Diabetes mellitus, also known simply as diabetes, is a chronic metabolic disorder (De Silva et al. 2012). People who suffer from diabetes cannot produce or effectively use insulin in the body. Due to this insulin imbalance, they have high amounts of glucose in their blood. There are two common types of diabetes, i.e. type 1 diabetes (insulin dependent diabetes mellitus) and type 2 diabetes (noninsulin-dependent diabetes mellitus).

Patients with type 1 diabetes cannot produce insulin, due to the lack of functions of the insulin-secreting beta cells in the pancreas (Meier et al. 2005). They must take insulin continuously every day to stay alive. Type 1 diabetes mostly affects children and adolescent patients, and it represents 5–10% of total diabetes cases worldwide. Patients with type 2 diabetes cannot produce sufficient insulin or cannot effectively metabolize it. This form of the disorder commonly affects elderly people and accounts for 90–95% of all diabetes cases (Hameed et al. 2015). People worldwide suffer from diabetes mellitus and 7% of the world’s adult population is affected by the disease (Philippe and Raccah 2009). In 2017, the largest number of diabetic patients, around 114 million, was recorded in China. Roughly 73 million diabetic patients were recorded in India, and 30 million were recorded in the United States.

There are many negative consequences for patients if diabetes remains untreated, such as blindness, kidney failure, depression, cardiovascular diseases, cancer and even death (Gerstein et al. 2011; Hansen et al. 2012; Huang et al. 2018). Retinopathy (damage of the retina, leading to blindness) and neuropathy (damage of the nervous system) are some of the most severe complications that have been attributed to diabetes (De Silva et al. 2012; Sobngwi et al.

Many Basidiomycota, such as Agaricus bisporus, Cyclocybe aegerita, C. cylindracea and Tremella fuciformis are used as medicine for the treatment or prophylaxis of type 2 diabetes. These mushrooms help patients avoid high levels of glucose because they contain the least amount of digestible carbohydrates in the diet (Poucheret et al. 2006). Bioactive metabolites, which are isolated from medical mushrooms and their cultured mycelia, act as biological antihyperglycemic agents in diabetes treatment (De Silva et al. 2012). Extracts of Inocutis levis (Hymenochaetaceae) have been reported to possess utility as a remedy for diabetes because they increase insulin resistance, insulin sensitivity and glucose uptake in tissues and hence help to control blood glucose levels (Ehsanifard et al. 2017). The fruiting bodies of Antrodia cinnamomea can be used to produce healthy foods and drugs that have anti-diabetes properties (Huang et al. 2018). Grifola frondosa has been used as medicine for type 2 diabetes, and its extracts can effect both hyperglycemia (when a high amount of glucose circulates in the blood) and hyperinsulinemia (when a high level of insulin circulates in the blood) (Poucheret et al. 2006).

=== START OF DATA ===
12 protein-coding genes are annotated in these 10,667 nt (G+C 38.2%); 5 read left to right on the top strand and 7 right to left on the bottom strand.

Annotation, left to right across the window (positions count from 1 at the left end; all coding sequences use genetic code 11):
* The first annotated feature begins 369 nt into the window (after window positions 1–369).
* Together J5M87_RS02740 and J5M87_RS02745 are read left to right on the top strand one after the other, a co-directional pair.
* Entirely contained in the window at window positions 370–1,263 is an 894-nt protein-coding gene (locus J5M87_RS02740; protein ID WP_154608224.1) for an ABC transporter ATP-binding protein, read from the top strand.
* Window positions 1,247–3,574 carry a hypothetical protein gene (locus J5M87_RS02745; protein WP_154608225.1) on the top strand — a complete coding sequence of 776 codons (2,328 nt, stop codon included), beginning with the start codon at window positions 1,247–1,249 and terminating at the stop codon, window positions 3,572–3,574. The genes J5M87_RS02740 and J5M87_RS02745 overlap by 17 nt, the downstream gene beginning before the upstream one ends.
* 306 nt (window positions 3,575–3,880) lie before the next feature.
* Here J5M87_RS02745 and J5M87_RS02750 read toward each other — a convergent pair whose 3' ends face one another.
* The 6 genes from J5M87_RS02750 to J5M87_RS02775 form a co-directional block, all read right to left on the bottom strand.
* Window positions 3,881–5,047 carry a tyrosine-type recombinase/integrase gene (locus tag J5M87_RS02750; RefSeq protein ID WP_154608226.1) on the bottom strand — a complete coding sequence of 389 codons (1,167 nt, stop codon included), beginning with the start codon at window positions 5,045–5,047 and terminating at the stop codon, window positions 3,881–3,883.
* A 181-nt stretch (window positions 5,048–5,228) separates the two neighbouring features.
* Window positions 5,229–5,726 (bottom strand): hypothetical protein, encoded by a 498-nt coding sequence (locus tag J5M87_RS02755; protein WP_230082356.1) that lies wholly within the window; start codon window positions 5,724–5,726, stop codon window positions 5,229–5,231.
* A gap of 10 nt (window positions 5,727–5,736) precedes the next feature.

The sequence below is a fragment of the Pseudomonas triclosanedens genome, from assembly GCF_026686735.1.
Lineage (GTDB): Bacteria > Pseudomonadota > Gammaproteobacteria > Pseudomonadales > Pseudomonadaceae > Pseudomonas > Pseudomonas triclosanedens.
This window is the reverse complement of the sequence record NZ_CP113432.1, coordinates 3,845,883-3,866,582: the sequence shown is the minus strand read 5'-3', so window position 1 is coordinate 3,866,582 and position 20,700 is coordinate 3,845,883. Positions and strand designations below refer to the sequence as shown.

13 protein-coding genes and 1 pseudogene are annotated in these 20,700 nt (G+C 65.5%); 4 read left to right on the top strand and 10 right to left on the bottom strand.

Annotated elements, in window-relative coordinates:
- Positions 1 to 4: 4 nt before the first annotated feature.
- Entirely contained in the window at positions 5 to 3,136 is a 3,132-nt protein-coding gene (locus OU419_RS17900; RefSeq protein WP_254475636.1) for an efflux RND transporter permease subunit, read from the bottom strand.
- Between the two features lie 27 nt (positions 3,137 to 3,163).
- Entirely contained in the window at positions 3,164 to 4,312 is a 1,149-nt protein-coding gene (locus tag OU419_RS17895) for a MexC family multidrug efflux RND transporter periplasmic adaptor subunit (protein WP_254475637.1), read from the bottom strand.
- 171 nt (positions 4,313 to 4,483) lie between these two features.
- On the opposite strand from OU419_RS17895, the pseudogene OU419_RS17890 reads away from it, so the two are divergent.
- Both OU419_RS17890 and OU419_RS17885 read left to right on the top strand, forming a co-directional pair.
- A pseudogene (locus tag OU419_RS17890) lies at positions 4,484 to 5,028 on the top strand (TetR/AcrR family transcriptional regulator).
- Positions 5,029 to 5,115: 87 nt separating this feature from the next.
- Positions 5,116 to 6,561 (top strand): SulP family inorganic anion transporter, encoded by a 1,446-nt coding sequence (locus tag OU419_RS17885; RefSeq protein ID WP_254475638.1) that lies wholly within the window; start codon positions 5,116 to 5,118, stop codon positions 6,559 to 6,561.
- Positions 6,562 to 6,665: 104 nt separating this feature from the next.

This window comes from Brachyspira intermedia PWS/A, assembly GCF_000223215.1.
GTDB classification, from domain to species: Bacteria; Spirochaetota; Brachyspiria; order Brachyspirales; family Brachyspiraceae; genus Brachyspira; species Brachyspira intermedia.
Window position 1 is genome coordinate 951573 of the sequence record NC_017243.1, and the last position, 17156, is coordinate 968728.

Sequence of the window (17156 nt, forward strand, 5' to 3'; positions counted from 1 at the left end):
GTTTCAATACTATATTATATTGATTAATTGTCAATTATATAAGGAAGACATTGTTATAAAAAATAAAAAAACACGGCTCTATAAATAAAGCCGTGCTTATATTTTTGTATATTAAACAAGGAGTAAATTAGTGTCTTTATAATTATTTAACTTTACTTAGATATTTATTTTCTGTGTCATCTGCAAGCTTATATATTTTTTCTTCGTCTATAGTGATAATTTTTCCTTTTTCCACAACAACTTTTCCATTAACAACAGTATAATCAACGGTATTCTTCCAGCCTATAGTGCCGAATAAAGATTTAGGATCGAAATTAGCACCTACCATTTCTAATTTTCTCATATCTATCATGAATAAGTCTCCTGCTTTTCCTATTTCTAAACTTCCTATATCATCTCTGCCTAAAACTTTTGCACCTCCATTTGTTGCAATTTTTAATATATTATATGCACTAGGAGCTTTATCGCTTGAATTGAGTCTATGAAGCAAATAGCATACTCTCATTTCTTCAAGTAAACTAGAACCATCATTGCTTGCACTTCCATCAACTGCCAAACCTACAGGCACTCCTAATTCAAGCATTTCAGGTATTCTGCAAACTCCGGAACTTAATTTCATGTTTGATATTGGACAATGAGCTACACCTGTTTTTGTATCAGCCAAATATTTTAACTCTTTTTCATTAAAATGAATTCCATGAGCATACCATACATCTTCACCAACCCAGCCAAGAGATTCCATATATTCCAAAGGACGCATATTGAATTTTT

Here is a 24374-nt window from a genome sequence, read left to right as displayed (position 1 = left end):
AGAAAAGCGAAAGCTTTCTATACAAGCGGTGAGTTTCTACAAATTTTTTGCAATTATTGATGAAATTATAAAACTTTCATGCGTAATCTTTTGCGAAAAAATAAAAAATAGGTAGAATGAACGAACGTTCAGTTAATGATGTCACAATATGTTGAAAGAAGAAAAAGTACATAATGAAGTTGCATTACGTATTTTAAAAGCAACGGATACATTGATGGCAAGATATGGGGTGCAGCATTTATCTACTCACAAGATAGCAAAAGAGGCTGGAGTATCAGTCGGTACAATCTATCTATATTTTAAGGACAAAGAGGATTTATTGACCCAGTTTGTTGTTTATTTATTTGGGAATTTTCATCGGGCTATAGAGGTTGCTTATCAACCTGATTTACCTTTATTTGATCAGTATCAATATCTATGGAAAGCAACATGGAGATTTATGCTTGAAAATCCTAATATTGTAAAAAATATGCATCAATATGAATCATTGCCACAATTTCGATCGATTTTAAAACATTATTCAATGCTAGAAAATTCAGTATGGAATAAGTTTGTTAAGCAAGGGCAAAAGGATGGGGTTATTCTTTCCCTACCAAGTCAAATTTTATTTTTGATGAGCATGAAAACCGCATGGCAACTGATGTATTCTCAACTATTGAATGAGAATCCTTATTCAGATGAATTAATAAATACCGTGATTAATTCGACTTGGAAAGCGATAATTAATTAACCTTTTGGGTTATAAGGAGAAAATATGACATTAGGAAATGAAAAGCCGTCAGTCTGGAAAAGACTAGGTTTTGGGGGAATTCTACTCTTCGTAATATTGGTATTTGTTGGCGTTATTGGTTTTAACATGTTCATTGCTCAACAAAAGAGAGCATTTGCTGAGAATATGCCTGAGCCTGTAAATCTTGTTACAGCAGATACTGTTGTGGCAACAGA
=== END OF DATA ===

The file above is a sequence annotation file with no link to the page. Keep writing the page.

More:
Fungal products are sold as remedies for diabetes. Ophiocordyceps sinensis capsules, SX-Fraction, Reishi-Max capsules and Tremella are some of the examples of anti-diabetic products made with medicinal mushrooms (Li et al. 2004; De Silva et al. 2012) and is claimed to decrease fasting blood glucose levels in type 2 diabetes. This medicine can also be used to reduce blood pressure and body weight. SX-Fraction is considered a major alternative for enhancing insulin sensitivity (Preuss et al. 2007). Tremella is a medicinal product used in Chinese medicine; produced from Tremella fuciformis (silver ear mushroom/ white jelly leaf mushroom), it is mainly used for reducing blood glucose and cholesterol levels (Li et al. 2004).

Future investigation is needed to clarify the long-term effects of taking medicinal mushroom products with other drugs. It is necessary to justify the use of medicinal mushroom products as anti-diabetes (De Silva et al. 2012).